Principles

zSpace is designed with five core principles—Persistence, Photorealism, Massively Multiplayer, Mixed Reality, and Distributed:

  • Persistence: Everything in zSpace is persistent, meaning that there is a single and global ‘game state’ that all Members experience simultaneously within the Metaverse. If a Member is at a specific location, other Members will experience that Member at that location. If an object is at a specific location, all Members will experience that object at that location. If an event happens at a particular time and location, all Members nearby will experience the same event simultaneously. zSpace is designed to mimic reality as closely as is ‘humanly’ possible.

  • Photorealism: zSpace makes Members, landscapes, objects and interactions ‘feel’ as close to waking reality as possible. This means that the system will be initially designed for highly performant PCs, VR headsets, and high-end GPU streaming. The objective is to create the highest fidelity in-game experience possible.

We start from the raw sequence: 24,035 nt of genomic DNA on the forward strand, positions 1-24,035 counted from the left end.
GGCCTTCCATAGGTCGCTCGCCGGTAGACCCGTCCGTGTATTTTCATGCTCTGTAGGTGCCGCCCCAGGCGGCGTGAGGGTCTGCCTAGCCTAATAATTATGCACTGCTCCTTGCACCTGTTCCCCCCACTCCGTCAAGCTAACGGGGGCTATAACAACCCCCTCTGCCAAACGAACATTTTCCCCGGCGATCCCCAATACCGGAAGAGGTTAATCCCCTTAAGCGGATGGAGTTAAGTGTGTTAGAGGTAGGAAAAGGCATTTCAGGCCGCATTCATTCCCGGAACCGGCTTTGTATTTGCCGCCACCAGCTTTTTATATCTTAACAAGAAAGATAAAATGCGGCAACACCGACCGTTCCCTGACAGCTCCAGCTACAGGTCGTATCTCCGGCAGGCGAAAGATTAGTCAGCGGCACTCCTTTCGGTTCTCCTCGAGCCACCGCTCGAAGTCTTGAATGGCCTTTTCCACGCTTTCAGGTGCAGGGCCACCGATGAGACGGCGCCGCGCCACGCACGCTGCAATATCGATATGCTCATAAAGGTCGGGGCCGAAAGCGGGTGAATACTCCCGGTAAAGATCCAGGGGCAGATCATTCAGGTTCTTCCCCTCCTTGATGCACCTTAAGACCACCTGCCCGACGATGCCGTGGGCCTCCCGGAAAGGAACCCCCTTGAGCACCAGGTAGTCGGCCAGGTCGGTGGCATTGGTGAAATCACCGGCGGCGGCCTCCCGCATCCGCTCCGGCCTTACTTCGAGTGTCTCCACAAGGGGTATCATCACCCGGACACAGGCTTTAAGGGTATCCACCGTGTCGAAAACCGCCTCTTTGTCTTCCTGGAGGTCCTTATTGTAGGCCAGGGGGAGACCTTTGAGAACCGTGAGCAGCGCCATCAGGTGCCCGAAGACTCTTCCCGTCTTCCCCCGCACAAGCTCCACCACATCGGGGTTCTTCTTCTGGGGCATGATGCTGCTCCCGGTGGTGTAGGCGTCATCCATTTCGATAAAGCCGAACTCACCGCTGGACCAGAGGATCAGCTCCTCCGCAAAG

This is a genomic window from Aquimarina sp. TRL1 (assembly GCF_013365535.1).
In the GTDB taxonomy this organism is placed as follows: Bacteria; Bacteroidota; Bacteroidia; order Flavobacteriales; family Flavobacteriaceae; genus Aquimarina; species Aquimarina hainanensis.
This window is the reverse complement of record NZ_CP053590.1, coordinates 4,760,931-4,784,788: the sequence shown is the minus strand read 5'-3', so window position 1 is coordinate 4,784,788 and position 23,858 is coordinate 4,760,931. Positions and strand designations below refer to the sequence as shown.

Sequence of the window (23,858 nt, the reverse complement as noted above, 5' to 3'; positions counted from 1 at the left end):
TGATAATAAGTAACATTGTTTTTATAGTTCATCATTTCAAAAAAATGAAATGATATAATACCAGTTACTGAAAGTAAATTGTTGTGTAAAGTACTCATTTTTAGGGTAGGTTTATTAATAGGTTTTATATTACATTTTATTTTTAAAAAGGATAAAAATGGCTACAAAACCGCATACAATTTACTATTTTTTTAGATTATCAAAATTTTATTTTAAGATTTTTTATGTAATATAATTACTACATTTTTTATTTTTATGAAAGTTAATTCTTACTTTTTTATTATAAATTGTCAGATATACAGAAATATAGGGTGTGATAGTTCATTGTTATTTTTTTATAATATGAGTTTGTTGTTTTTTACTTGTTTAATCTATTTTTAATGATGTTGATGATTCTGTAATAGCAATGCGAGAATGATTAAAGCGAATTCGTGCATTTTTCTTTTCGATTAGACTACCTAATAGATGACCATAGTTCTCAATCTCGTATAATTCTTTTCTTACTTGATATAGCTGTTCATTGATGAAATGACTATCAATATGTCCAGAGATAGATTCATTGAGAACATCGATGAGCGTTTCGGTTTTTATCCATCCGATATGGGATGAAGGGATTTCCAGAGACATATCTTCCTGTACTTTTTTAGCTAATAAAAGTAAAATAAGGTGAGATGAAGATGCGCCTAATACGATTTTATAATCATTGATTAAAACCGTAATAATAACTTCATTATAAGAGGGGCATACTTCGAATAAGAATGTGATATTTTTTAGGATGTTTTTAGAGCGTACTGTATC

• Massively Multiplayer: zSpace is designed to support ‘Internet Scale’, meaning that it intends to eventually support billions of Members and trillions of unique objects. It is important from both an experience and development perspective that Members can seamlessly move between landscapes, worlds, and servers, without loading screens. A player should be able to in theory keep walking, and never stop.

  • Mixed Reality: zSpace is designed to support cross-platform interoperability. zSpace should be no less real, or able to be interacted with, when outside of zSpace. Purchases should be able to be made on your phone or PC. Objects in VR should be able to be experienced inside and outside of zSpace. zSpace is intended to support all modern devices, including but not limited to popular VR/AR headsets, desktop computers (Windows & Mac), browsers (via streaming), mobile phones and tablets.

  • Distributed: zSpace itself needs to be hosted as a peer-to-peer application on open protocols, open networks, and as open source software. Similar to Bitcoin or IPFS, it should be hosted and maintained by a distributed community using cryptographic incentives with no central point of failure.